So, instead of grasping at our lives, Jesus says, if you turn your life over to him, if you give it up, so to speak, for his sake and for his purposes, you will find it.

You will find your real life.

You may still go to the city and do business there – but your life will be grounded in the eternal, and what you do wherever you go will be transformed by the life of the Spirit within.  Who knows what he might have planned for you there?

 

Yes, as we know, physical death will still come, and we will still battle with decay and the intrusion of illness.           But not only will we find life on the other side of death, our lives on this side of it, are enriched and make sense because we know about eternity.   Instead of working hard to make a name for ourselves in this life, acquiring things and building castles so that we will not be forgotten, we know we are living forever, in the presence of God.

So our question becomes, what will we bring him as the fruit of our lives, when we see him?

I’m very impressed with Jimmy Carter’s hope, that in his project to end the devastation of Guinea Worm in Africa, that the last guinea worm will die before he does. That’s a legacy.  But it is also a gift to his Lord, who loves life…and hates death.

 

That doesn’t solve our problem, though, when we are standing at the gravesite, or watching the last breaths of someone we love.  How much we want power and control on that day, or the ability to turn the clock back, or to touch someone and do miracles! There are so many ways we want to undo what we cannot even understand.

This helps me:  Jesus wept, the scriptures tell us, at the grave of Lazarus, even though he knew he had the power to undo death…even though he could do the miracle and turn the clock back!  Even though he knew he was about to do just that.

He wept, along with those who had no hope, who thought even he was constrained by what seemed like the finality of death.  Why?

Maybe out of sorrow for his friends Mary and Martha, and their great grief.

Maybe out of anguish for his friend Lazarus and his suffering.

Maybe – and I think this is it – out of solidarity with all of us who have wept and will weep at graves, until the day that someone is weeping at ours.

God hates death.  Jesus hated death.  And he hated that his friends Mary and Martha, for as much as they knew and trusted him, didn’t know that even death had to yield to him…and that though they loved him, they thought he had failed them.  If he had been there, he could have healed Lazarus.  But he wasn’t there, and now death had Lazarus – and Jesus had let them down.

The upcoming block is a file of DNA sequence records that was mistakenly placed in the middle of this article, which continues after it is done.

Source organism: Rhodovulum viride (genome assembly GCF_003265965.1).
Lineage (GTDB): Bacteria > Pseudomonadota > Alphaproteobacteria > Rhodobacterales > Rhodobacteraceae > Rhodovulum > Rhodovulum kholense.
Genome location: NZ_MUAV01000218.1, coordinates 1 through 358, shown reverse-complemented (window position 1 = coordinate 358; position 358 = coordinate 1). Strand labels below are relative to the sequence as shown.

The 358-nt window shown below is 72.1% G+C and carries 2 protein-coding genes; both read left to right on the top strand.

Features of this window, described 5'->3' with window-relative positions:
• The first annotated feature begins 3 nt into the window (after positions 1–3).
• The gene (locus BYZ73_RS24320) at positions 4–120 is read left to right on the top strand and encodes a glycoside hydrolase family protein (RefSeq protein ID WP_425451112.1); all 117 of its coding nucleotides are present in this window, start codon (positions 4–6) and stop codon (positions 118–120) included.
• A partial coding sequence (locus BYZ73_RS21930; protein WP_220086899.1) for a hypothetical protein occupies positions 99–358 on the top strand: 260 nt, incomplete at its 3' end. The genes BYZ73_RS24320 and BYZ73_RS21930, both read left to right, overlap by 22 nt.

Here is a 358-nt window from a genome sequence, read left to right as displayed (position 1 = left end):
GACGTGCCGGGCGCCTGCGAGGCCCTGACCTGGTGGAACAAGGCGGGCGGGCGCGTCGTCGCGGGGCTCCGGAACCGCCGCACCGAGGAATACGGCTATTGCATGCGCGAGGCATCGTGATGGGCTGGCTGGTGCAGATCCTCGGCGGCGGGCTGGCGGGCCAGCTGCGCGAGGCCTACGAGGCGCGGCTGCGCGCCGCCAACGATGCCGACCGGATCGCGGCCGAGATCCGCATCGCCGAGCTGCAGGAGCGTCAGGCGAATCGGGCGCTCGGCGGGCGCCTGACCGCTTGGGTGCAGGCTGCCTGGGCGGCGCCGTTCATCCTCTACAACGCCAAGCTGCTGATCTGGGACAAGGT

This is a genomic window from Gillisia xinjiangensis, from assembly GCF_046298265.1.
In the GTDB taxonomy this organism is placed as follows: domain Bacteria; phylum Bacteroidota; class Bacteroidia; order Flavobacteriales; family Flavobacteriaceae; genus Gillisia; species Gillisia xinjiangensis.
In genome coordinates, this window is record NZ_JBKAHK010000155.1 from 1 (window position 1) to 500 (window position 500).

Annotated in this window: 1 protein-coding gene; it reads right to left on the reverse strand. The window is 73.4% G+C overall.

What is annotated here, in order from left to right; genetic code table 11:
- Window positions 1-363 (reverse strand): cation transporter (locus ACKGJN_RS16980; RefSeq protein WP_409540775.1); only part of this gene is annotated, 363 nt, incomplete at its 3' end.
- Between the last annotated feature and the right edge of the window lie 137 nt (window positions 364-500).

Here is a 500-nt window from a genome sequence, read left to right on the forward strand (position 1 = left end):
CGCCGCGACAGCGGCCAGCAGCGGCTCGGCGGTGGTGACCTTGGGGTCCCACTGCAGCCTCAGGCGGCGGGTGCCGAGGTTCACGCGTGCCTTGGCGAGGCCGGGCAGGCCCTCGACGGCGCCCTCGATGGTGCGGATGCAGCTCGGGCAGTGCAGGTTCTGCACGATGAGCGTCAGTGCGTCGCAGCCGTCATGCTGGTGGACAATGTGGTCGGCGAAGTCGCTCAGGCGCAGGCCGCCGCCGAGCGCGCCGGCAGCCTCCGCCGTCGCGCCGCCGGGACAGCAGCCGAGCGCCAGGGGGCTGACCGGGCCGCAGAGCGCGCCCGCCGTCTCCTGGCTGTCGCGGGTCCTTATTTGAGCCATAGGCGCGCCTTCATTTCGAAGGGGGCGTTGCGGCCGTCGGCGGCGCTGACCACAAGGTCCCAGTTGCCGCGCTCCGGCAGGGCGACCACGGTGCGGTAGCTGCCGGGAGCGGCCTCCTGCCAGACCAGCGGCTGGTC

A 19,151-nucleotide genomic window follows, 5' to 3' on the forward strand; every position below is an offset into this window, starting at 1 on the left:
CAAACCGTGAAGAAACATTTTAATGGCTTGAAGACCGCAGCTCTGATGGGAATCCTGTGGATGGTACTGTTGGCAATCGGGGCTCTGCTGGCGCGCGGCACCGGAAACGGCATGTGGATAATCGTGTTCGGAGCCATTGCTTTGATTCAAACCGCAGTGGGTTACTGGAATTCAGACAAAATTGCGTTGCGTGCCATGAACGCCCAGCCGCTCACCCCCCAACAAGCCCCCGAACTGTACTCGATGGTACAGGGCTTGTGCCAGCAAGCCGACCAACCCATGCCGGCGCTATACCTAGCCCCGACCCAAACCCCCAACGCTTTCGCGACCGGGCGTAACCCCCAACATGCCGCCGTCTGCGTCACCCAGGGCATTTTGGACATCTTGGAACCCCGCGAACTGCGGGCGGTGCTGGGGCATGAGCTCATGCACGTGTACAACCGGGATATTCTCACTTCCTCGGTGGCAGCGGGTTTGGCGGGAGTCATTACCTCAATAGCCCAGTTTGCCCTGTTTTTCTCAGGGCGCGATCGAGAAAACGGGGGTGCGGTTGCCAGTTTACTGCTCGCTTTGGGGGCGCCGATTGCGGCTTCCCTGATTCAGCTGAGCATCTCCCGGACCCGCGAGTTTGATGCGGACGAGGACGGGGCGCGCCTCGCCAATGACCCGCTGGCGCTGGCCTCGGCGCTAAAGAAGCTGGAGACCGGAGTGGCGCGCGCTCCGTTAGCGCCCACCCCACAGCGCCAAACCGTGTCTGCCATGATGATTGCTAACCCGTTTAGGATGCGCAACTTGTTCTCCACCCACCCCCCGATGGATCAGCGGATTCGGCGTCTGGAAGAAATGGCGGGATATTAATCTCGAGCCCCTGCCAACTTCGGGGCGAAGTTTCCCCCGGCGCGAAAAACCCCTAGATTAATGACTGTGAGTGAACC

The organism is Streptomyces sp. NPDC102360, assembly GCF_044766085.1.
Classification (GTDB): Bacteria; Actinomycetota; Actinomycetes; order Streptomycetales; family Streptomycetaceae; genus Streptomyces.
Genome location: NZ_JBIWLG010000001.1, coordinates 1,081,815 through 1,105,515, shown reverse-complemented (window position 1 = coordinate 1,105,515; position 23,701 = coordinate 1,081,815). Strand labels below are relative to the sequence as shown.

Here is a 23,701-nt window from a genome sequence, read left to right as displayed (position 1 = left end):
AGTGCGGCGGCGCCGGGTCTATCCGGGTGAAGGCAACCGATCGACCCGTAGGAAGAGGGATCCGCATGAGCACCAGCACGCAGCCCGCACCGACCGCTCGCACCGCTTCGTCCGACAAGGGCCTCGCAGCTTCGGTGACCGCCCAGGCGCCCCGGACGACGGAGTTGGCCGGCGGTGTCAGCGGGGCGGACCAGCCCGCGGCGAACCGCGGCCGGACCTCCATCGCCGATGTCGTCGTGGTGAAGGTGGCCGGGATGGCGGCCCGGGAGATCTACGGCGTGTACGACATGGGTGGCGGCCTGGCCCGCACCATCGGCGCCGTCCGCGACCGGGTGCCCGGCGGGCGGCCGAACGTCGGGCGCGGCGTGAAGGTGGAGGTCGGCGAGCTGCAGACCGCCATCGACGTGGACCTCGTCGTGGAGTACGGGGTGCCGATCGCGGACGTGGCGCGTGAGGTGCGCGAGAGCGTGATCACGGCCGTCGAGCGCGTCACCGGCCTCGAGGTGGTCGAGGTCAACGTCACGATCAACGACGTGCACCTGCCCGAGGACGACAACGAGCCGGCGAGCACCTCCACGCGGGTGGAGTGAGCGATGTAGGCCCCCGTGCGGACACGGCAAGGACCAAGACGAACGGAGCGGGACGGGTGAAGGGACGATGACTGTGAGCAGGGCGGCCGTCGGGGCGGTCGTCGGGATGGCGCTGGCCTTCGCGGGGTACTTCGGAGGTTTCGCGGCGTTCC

When we think of [the little child who died], still enduring his treatments, living in the hospital, with his parents living there with him, succumbing so suddenly to a cancer that did not stop growing, we wonder if some things are too hard even for God…or if God has failed us.

Perhaps others are sinners, but a two-year-old?  Lord, we prayed, why didn’t you answer?

 

It is normal for us to feel that way, deep in our hurt.  Perhaps it is even why Jesus wept at that tomb…that even with all Mary and Martha had seen of him, they still thought death held the last card, over even him.

But the truth of the gospel is that death does not get the last word. No, his body failed.  [Our other friend’s] body failed.  They could no longer stay alive, not without miracles.

But what about their selves? This is what Jesus has been telling us. He is life.  He brings life.  God is love. And God loved them.

Remember what we are told in Revelation, in its typical symbolic language.  There is coming another kind of day, in another kind of world. And on that great day, Death itself gets punished!                Death is thrown into the lake of fire!  “O Death where is your sting,” indeed? We are meant to feel about that exactly as we do:  take that, death!     Because God hates death, we are allowed to hate it, too.

Because in the new world of Jesus’ making, there is no more death – or crying, or tears, or pain. Thanks be to our Lord and Savior, who conquered death and was raised to new life – that was just the beginning. This world of death and sorrow is ending; a new world begins, where life reigns, and fear has no more place.

These are the things that animate us as we follow Jesus. We are, as Paul writes in Colossians, already living forever. Though we love this world, and this life, as all we have ever known, let us remember that its amazing, creative Maker, has promised us a home in another place…and Jesus himself says he will come to take us there, at the right time, when this body is no longer useful for us.

Do you think [our friends] saw him themselves this week?

We still cry.  We still shake our heads in bewilderment.  We just can’t believe such people can be gone, so quickly. Jesus cries with us.  Just as he wept at Lazarus’s grave.  He doesn’t leave us alone.

 

So yes, death is a part of life on this earth, but it is not a normal nor natural thing.  It is an intruder, never really welcome except as it ends our suffering in a world in bondage to decay. We are allowed to hate it.   We are allowed to cry.

God does.

But death does not win.

Don’t be afraid.  Jesus has got this.  He asks us…do we believe it?